There are some common ebook features that do a nice job of fostering early literacy skills. Most ebooks have a “read-to-me” feature, where a recorded voice reads the story aloud and the words are highlighted as they are read. Children can then touch any word to have it repeated. This is an aid to developing print awareness in children. It helps them to become aware that a story is made up of individual words, and how to begin to decode the reading process. (NOTE: I’m not advocating using the device as a babysitter here – parent involvement is still recommended.) I like to read the book myself sometimes, and sometimes use the read-to-me feature just to vary the experience for my older son and emphasize different things at different times.
Word and letter games can also be great for developing letter knowledge, vocabulary, and phonological awareness. There are some excellent letter-matching apps available. We’ve had good success with the First Words apps which allow you to switch between letters and phonetic sounds, but there are others available as well. Books and apps with rhymes or songs can also help with phonological awareness. Matching words or letters with pictures can help a child develop vocabulary as well as letter knowledge. Tacky the Penguin is a nice book-based app where touching the pictures brings up a word that relates to the text of the story – very nice integration of skills, interactivity and story.
The great thing about apps and ebooks for kids is that there are wonderful and engaging stories and games available that do a nice job of educating and helping develop skills in children while keeping the experience fun. Look for apps that support one or more early literacy skills and you’ve given your staff and the parents in your community another fun tool to use to help children become lifelong readers.
Another aspect of interactivity that applies to both ebooks and other types of apps is affordance: the cues that make interactive elements discoverable and show children what the action possibilities are within the app. I perso
nally don’t mind if there are hidden “easter eggs” in an app that a child will only discover through random play, but the elements that are crucial for advancing the narrative of the story or moving forward through the app should be indicated in a way that a child can easily identify them.
It doesn’t have to be obtrusive. Affordances are handled subtly but beautifully in the Peekaboo Forest app. A small repeated motion on the otherwise still screen draws the child’s attention, and when they touch the moving object, an animal appears. It might be a waving tail, a moving leaf or a hint of flapping butterfly wing, but the movement within the Charley Harper illustrations is just enough to capture the attention of a child and draw the touch interaction that brings out the animal.
In the Barnyard Dance app, there are subtle arrows indicating which way to swipe to make the animals execute the various parts of the dance (click on picture to enlarge). In The Monster at the End of this Book app, touch points are highlighted in yellow. There are many ways to indicate interactive elements, and some are more obvious than others. When selecting and recommending an app or ebook, it’s important to think about whether those cues are simple and clear enough for the age and developmental level of the intended audience.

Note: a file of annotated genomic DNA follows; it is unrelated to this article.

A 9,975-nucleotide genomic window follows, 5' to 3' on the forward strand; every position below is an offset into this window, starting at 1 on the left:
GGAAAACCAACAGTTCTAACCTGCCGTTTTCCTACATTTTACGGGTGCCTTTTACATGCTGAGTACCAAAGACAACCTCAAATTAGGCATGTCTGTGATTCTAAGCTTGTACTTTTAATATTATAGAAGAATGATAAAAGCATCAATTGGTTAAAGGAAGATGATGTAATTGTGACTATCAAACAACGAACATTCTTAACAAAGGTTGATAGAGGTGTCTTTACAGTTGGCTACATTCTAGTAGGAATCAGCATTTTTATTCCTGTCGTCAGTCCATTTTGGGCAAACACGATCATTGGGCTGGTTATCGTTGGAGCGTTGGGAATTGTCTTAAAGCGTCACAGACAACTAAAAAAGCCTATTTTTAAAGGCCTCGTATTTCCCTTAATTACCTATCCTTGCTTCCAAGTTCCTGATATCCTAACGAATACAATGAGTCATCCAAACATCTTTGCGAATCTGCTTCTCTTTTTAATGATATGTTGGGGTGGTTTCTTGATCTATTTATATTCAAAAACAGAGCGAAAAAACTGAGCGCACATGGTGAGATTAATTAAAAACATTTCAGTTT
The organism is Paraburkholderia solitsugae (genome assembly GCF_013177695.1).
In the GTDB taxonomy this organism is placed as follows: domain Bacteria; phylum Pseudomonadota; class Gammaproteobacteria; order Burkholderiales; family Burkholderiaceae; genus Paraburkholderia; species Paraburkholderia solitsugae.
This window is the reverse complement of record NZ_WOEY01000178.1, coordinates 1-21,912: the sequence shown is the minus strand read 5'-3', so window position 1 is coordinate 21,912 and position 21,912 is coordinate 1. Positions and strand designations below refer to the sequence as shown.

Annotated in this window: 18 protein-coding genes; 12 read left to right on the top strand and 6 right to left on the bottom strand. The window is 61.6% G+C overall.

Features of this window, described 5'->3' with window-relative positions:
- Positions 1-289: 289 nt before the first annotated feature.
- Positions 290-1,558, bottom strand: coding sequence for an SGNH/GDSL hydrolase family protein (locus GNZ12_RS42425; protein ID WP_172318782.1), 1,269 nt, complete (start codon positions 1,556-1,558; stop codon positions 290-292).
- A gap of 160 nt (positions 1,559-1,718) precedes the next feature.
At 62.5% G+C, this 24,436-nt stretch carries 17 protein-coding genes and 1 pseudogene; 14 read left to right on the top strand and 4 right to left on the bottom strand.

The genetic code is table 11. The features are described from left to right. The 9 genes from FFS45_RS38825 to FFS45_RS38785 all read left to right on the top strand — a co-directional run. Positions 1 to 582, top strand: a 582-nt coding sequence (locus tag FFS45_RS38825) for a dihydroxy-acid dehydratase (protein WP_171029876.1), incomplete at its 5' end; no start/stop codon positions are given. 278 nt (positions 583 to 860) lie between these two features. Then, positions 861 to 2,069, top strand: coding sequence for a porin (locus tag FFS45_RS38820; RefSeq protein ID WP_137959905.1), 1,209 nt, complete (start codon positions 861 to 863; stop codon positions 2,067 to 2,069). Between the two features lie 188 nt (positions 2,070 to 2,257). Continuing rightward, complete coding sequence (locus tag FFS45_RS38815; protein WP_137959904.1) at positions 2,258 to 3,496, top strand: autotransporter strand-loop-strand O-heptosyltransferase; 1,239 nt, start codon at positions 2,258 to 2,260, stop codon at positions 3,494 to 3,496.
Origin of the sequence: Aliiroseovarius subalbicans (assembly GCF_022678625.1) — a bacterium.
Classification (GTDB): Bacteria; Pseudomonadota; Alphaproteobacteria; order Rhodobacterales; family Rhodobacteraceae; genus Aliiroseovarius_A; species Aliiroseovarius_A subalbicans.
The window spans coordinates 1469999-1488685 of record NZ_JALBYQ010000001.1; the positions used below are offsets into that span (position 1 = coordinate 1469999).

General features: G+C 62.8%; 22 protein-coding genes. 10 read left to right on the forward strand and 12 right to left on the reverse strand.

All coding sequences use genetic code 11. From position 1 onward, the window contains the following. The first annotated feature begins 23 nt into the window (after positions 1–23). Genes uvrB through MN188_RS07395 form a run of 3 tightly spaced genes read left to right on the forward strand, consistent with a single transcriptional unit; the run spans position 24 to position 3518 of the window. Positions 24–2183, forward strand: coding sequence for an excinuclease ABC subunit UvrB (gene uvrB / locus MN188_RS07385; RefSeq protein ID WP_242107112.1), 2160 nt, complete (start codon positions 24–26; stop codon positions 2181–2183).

Interactivity is a big focus of many ebook designs, and is also getting a lot of the attention in the research on kids and digital media, for good reason. It has tremendous potential for both positive and negative application. And it’s easy to be swayed; some of the designs are beautifully or cleverly done, and it’s easy to lose sight of how they affect a child’s experience of the book in question.
It’s very important to pay attention to interactive elements in apps and ebooks for kids – watch children using them and you will quickly see if those elements enhance or detract from the experience. Based on my own observation, interactivity in ebooks should usually be minimal, and must be very well integrated or it disrupts the flow of the narrative. There’s much more leeway with other types of apps where linear progression is less important and the interactions can be very engaging.
My son loves Popout! The Tale of Peter Rabbit, and most of the interactive elements in that book are pretty subtle and just illustrate actions in the book. But I dread the part with the blackberries, because it pulls him out of the narrative into a blackberry squishing game and disrupts the flow of the story. I’m willing to continue using an app or an ebook with just one strike against it, but it’s totally unnecessary and the book would be better without it. It’s a shame. By contrast, the Callaway version of The Monster at the End of This Book is delightful, and the interactive elements are limited to those that move the story forward. It’s one of my son’s favorites, and one of mine, too.
When evaluating ebooks, make sure that any interactive elements are really enhancing the narrative and not distracting the child from the story, or that they can be turned off in the settings. I recommend saving game-like activities for actual game apps instead of stories.
Are the controls easy to identify, and where are they located? Are they placed in such a way that a child will be accidentally touching them all the time? Pagination controls for ebooks at the bottom of the screen will frequently be activated by accident. It may not be a disaster, but it takes the child out of the flow of the narrative and makes the reading experience less engaging.